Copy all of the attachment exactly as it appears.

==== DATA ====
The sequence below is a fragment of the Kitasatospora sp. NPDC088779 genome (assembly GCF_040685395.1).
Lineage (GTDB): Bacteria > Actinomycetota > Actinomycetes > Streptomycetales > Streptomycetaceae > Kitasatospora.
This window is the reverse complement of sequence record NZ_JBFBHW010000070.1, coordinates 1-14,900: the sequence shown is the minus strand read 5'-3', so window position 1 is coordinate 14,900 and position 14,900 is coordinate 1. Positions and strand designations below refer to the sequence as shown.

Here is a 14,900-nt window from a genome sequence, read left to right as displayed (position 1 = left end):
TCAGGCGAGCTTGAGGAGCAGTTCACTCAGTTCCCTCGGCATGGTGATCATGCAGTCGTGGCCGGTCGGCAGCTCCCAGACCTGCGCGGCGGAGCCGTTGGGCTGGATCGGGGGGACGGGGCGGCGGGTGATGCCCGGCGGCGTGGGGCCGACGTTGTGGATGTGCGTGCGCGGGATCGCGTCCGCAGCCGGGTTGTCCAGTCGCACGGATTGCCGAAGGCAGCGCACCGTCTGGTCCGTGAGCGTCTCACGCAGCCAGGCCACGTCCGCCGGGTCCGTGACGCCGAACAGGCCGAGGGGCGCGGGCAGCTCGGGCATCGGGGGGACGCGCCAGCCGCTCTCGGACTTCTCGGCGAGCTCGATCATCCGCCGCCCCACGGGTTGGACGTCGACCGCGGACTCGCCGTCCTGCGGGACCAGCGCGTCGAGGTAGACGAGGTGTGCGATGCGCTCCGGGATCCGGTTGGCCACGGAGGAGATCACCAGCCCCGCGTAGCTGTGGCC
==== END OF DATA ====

The sequence below is a fragment of the Kitasatospora sp. NPDC088779 genome (assembly GCF_040685395.1).
Lineage (GTDB): Bacteria > Actinomycetota > Actinomycetes > Streptomycetales > Streptomycetaceae > Kitasatospora.
This window is the reverse complement of sequence record NZ_JBFBHW010000070.1, coordinates 1-14,900: the sequence shown is the minus strand read 5'-3', so window position 1 is coordinate 14,900 and position 14,900 is coordinate 1. Positions and strand designations below refer to the sequence as shown.

Here is a 14,900-nt window from a genome sequence, read left to right as displayed (position 1 = left end):
TCAGGCGAGCTTGAGGAGCAGTTCACTCAGTTCCCTCGGCATGGTGATCATGCAGTCGTGGCCGGTCGGCAGCTCCCAGACCTGCGCGGCGGAGCCGTTGGGCTGGATCGGGGGGACGGGGCGGCGGGTGATGCCCGGCGGCGTGGGGCCGACGTTGTGGATGTGCGTGCGCGGGATCGCGTCCGCAGCCGGGTTGTCCAGTCGCACGGATTGCCGAAGGCAGCGCACCGTCTGGTCCGTGAGCGTCTCACGCAGCCAGGCCACGTCCGCCGGGTCCGTGACGCCGAACAGGCCGAGGGGCGCGGGCAGCTCGGGCATCGGGGGGACGCGCCAGCCGCTCTCGGACTTCTCGGCGAGCTCGATCATCCGCCGCCCCACGGGTTGGACGTCGACCGCGGACTCGCCGTCCTGCGGGACCAGCGCGTCGAGGTAGACGAGGTGTGCGATGCGCTCCGGGATCCGGTTGGCCACGGAGGAGATCACCAGCCCCGCGTAGCTGTGGCC